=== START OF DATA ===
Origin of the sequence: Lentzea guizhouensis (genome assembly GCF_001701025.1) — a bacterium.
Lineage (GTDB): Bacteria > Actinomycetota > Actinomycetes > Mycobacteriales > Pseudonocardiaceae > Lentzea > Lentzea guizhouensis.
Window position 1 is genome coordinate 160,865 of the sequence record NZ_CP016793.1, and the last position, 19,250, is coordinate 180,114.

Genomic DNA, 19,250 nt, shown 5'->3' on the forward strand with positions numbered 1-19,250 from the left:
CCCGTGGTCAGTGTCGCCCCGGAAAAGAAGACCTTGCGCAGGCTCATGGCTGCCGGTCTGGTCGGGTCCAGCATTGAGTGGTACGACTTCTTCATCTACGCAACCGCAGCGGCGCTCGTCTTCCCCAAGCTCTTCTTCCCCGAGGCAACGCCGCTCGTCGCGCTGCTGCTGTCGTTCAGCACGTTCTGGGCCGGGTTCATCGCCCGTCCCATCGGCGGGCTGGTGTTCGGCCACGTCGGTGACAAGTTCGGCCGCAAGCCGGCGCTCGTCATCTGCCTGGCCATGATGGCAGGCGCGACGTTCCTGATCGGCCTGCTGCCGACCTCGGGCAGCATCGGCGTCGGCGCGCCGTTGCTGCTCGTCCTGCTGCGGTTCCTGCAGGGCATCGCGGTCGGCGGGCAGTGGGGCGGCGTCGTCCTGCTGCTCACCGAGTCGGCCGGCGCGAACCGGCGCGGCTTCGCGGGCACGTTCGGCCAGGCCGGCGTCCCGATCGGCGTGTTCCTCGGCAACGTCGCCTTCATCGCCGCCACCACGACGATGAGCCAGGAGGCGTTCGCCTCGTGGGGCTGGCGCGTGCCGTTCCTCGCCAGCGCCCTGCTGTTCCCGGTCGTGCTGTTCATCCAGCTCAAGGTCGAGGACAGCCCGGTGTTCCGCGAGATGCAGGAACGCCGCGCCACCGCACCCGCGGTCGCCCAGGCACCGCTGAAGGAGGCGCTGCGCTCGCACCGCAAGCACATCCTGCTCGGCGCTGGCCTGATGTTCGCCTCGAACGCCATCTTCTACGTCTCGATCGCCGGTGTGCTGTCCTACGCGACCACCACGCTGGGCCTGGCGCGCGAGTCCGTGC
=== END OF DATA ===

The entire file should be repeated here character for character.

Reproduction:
Origin of the sequence: Lentzea guizhouensis (genome assembly GCF_001701025.1) — a bacterium.
Lineage (GTDB): Bacteria > Actinomycetota > Actinomycetes > Mycobacteriales > Pseudonocardiaceae > Lentzea > Lentzea guizhouensis.
Window position 1 is genome coordinate 160,865 of the sequence record NZ_CP016793.1, and the last position, 19,250, is coordinate 180,114.

Genomic DNA, 19,250 nt, shown 5'->3' on the forward strand with positions numbered 1-19,250 from the left:
CCCGTGGTCAGTGTCGCCCCGGAAAAGAAGACCTTGCGCAGGCTCATGGCTGCCGGTCTGGTCGGGTCCAGCATTGAGTGGTACGACTTCTTCATCTACGCAACCGCAGCGGCGCTCGTCTTCCCCAAGCTCTTCTTCCCCGAGGCAACGCCGCTCGTCGCGCTGCTGCTGTCGTTCAGCACGTTCTGGGCCGGGTTCATCGCCCGTCCCATCGGCGGGCTGGTGTTCGGCCACGTCGGTGACAAGTTCGGCCGCAAGCCGGCGCTCGTCATCTGCCTGGCCATGATGGCAGGCGCGACGTTCCTGATCGGCCTGCTGCCGACCTCGGGCAGCATCGGCGTCGGCGCGCCGTTGCTGCTCGTCCTGCTGCGGTTCCTGCAGGGCATCGCGGTCGGCGGGCAGTGGGGCGGCGTCGTCCTGCTGCTCACCGAGTCGGCCGGCGCGAACCGGCGCGGCTTCGCGGGCACGTTCGGCCAGGCCGGCGTCCCGATCGGCGTGTTCCTCGGCAACGTCGCCTTCATCGCCGCCACCACGACGATGAGCCAGGAGGCGTTCGCCTCGTGGGGCTGGCGCGTGCCGTTCCTCGCCAGCGCCCTGCTGTTCCCGGTCGTGCTGTTCATCCAGCTCAAGGTCGAGGACAGCCCGGTGTTCCGCGAGATGCAGGAACGCCGCGCCACCGCACCCGCGGTCGCCCAGGCACCGCTGAAGGAGGCGCTGCGCTCGCACCGCAAGCACATCCTGCTCGGCGCTGGCCTGATGTTCGCCTCGAACGCCATCTTCTACGTCTCGATCGCCGGTGTGCTGTCCTACGCGACCACCACGCTGGGCCTGGCGCGCGAGTCCGTGC